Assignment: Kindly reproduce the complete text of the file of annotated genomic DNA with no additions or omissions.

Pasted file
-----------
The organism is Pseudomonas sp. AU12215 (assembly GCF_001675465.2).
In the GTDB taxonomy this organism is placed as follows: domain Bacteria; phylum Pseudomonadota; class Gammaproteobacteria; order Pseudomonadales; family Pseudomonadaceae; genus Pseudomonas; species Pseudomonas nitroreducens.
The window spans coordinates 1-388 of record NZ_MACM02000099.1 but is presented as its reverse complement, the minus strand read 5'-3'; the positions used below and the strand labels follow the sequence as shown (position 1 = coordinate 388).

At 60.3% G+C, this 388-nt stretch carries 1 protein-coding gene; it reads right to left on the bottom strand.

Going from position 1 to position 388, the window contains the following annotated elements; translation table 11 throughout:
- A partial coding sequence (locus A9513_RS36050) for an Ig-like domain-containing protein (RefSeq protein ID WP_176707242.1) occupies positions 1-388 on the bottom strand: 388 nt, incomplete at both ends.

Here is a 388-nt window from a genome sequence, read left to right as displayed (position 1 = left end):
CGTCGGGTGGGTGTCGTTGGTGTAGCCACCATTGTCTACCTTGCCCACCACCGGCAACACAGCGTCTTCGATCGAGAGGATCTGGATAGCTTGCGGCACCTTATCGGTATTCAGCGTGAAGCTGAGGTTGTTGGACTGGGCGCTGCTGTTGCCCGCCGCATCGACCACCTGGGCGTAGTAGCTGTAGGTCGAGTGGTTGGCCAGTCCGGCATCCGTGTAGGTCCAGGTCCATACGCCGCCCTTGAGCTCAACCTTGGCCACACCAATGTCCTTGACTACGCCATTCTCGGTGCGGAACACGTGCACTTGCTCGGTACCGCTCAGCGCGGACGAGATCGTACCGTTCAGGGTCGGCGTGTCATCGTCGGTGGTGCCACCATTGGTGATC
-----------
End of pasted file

The organism is Pseudomonas sp. AU12215 (assembly GCF_001675465.2).
In the GTDB taxonomy this organism is placed as follows: domain Bacteria; phylum Pseudomonadota; class Gammaproteobacteria; order Pseudomonadales; family Pseudomonadaceae; genus Pseudomonas; species Pseudomonas nitroreducens.
The window spans coordinates 1-388 of record NZ_MACM02000099.1 but is presented as its reverse complement, the minus strand read 5'-3'; the positions used below and the strand labels follow the sequence as shown (position 1 = coordinate 388).

At 60.3% G+C, this 388-nt stretch carries 1 protein-coding gene; it reads right to left on the bottom strand.

Going from position 1 to position 388, the window contains the following annotated elements; translation table 11 throughout:
- A partial coding sequence (locus A9513_RS36050) for an Ig-like domain-containing protein (RefSeq protein ID WP_176707242.1) occupies positions 1-388 on the bottom strand: 388 nt, incomplete at both ends.

Here is a 388-nt window from a genome sequence, read left to right as displayed (position 1 = left end):
CGTCGGGTGGGTGTCGTTGGTGTAGCCACCATTGTCTACCTTGCCCACCACCGGCAACACAGCGTCTTCGATCGAGAGGATCTGGATAGCTTGCGGCACCTTATCGGTATTCAGCGTGAAGCTGAGGTTGTTGGACTGGGCGCTGCTGTTGCCCGCCGCATCGACCACCTGGGCGTAGTAGCTGTAGGTCGAGTGGTTGGCCAGTCCGGCATCCGTGTAGGTCCAGGTCCATACGCCGCCCTTGAGCTCAACCTTGGCCACACCAATGTCCTTGACTACGCCATTCTCGGTGCGGAACACGTGCACTTGCTCGGTACCGCTCAGCGCGGACGAGATCGTACCGTTCAGGGTCGGCGTGTCATCGTCGGTGGTGCCACCATTGGTGATC